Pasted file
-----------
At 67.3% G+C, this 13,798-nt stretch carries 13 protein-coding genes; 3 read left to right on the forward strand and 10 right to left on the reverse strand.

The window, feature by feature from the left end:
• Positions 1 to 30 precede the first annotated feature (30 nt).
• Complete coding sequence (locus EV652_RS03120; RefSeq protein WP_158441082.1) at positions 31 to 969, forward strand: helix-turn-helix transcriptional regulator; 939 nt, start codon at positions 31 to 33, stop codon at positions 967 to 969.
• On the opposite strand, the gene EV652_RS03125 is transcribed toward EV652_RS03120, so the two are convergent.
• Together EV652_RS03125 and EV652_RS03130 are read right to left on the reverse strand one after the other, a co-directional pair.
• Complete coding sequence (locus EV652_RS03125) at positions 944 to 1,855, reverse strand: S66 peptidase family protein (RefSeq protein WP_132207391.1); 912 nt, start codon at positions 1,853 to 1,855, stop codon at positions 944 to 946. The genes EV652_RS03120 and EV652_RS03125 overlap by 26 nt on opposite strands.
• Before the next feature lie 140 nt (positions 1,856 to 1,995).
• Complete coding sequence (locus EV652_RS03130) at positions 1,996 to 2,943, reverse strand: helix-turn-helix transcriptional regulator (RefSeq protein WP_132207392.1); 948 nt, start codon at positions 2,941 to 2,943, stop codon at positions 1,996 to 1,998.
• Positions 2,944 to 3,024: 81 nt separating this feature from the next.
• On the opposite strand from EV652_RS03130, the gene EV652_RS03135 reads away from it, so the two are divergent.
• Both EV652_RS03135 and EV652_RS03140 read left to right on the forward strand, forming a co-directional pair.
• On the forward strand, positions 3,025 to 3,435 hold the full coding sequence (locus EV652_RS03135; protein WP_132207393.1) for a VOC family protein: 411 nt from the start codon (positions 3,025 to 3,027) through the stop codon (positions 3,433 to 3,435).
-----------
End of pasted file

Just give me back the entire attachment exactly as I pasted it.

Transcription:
At 67.3% G+C, this 13,798-nt stretch carries 13 protein-coding genes; 3 read left to right on the forward strand and 10 right to left on the reverse strand.

The window, feature by feature from the left end:
• Positions 1 to 30 precede the first annotated feature (30 nt).
• Complete coding sequence (locus EV652_RS03120; RefSeq protein WP_158441082.1) at positions 31 to 969, forward strand: helix-turn-helix transcriptional regulator; 939 nt, start codon at positions 31 to 33, stop codon at positions 967 to 969.
• On the opposite strand, the gene EV652_RS03125 is transcribed toward EV652_RS03120, so the two are convergent.
• Together EV652_RS03125 and EV652_RS03130 are read right to left on the reverse strand one after the other, a co-directional pair.
• Complete coding sequence (locus EV652_RS03125) at positions 944 to 1,855, reverse strand: S66 peptidase family protein (RefSeq protein WP_132207391.1); 912 nt, start codon at positions 1,853 to 1,855, stop codon at positions 944 to 946. The genes EV652_RS03120 and EV652_RS03125 overlap by 26 nt on opposite strands.
• Before the next feature lie 140 nt (positions 1,856 to 1,995).
• Complete coding sequence (locus EV652_RS03130) at positions 1,996 to 2,943, reverse strand: helix-turn-helix transcriptional regulator (RefSeq protein WP_132207392.1); 948 nt, start codon at positions 2,941 to 2,943, stop codon at positions 1,996 to 1,998.
• Positions 2,944 to 3,024: 81 nt separating this feature from the next.
• On the opposite strand from EV652_RS03130, the gene EV652_RS03135 reads away from it, so the two are divergent.
• Both EV652_RS03135 and EV652_RS03140 read left to right on the forward strand, forming a co-directional pair.
• On the forward strand, positions 3,025 to 3,435 hold the full coding sequence (locus EV652_RS03135; protein WP_132207393.1) for a VOC family protein: 411 nt from the start codon (positions 3,025 to 3,027) through the stop codon (positions 3,433 to 3,435).